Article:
Overview: The hip joint is a ball and socket joint made up of the top of your femur (ball) and the bottom of the pelvis (socket). A hip fracture occurs when any part of the structure breaks and the bones separate. Causes for hip fractures include: A fall, a direct blow (Auto Accident for example) to the side of the hip, medical conditions such as osteoporosis, cancer, or repetitive stress.
Signs and Symptoms:
- Pain in your hip or groin and can even give pain in the thigh.
- Trouble walking on the affected side.
- Pain when you rotate your hip in or out.
- The affected leg may appear to be rotated instead of straight.
Fractures of the hip should be assessed by and orthopaedic specialist immediately.
Non-Operative management (rarely recommended) consists of:
- Early ambulation if deemed appropriate by the doctor, with the assistance of a walker or crutches.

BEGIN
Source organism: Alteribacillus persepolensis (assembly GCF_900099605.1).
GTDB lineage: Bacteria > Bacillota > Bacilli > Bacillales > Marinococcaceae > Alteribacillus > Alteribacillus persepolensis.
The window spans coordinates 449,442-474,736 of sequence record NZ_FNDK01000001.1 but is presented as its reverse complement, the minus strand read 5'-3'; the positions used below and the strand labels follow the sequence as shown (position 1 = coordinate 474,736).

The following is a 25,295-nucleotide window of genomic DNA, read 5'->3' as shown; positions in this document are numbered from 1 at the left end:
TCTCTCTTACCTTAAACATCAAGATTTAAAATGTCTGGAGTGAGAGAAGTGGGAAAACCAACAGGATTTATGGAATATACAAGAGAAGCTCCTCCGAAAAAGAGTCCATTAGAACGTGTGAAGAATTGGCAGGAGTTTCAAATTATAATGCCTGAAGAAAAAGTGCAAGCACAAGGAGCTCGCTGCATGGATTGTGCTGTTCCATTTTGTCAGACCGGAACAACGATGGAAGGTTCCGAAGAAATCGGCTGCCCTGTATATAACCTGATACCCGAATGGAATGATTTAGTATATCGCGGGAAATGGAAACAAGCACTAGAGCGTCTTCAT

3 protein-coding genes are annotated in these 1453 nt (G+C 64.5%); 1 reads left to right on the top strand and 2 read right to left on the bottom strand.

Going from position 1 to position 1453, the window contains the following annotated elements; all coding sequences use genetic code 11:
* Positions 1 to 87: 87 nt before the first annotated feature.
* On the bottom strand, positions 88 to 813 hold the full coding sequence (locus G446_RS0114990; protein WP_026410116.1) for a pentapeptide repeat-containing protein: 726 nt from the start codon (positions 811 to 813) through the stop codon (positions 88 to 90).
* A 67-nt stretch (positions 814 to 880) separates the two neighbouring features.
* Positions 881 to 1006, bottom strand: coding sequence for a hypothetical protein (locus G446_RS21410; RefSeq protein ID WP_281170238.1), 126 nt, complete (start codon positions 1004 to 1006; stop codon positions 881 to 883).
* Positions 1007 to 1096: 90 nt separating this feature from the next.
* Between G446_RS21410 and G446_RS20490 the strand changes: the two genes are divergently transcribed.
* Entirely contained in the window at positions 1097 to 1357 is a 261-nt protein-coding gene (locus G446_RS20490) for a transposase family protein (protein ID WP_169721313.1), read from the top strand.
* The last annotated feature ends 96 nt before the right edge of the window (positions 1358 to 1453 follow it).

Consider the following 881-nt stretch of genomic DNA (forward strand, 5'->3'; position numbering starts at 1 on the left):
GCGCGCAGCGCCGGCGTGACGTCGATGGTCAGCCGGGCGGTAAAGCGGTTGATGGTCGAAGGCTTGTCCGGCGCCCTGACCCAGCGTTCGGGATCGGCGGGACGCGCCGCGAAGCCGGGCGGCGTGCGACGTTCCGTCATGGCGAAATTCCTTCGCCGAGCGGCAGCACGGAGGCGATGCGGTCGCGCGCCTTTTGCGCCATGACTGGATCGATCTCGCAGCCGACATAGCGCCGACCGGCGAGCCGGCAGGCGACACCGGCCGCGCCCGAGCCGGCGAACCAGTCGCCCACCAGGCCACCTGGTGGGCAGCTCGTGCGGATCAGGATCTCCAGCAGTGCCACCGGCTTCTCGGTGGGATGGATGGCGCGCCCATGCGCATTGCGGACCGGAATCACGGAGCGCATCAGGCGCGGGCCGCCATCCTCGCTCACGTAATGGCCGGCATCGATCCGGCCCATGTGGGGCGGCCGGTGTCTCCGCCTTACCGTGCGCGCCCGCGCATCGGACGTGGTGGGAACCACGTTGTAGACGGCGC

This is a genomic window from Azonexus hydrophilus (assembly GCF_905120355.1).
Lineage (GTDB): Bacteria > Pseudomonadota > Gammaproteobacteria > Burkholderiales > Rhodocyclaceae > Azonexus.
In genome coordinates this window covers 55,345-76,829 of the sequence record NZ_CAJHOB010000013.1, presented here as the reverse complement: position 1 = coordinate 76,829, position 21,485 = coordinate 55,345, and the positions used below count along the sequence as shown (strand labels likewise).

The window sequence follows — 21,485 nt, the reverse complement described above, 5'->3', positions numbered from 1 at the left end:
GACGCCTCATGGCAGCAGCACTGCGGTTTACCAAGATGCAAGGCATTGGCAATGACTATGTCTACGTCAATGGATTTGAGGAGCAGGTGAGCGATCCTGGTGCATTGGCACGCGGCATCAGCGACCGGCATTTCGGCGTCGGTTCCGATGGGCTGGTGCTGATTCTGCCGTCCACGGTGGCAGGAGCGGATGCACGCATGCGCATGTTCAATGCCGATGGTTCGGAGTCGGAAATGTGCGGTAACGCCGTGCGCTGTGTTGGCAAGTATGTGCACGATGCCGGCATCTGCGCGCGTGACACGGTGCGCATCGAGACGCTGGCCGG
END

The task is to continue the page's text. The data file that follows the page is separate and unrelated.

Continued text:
- Physical therapy for safety training and strengthening.
- Office follow up to monitor healing with X-rays.
- Collaboration with your primary care physician to evaluate bone density via bone scan or metabolic blood tests.
- Lifelong treatment of the osteopenia or osteoporosis to prevent further fractures.
If the broken pieces of the bone are separated surgery may be necessary to restore the hip joint making it possible to walk. There are many different types of surgical fixation for hip fractures. Depending on the X-rays results and type of fracture present, will dictate what type of surgery is necessary. Some hip fractures are even treated with a partial or total hip replacement. Shown below are a few examples of how hip fractures are treated.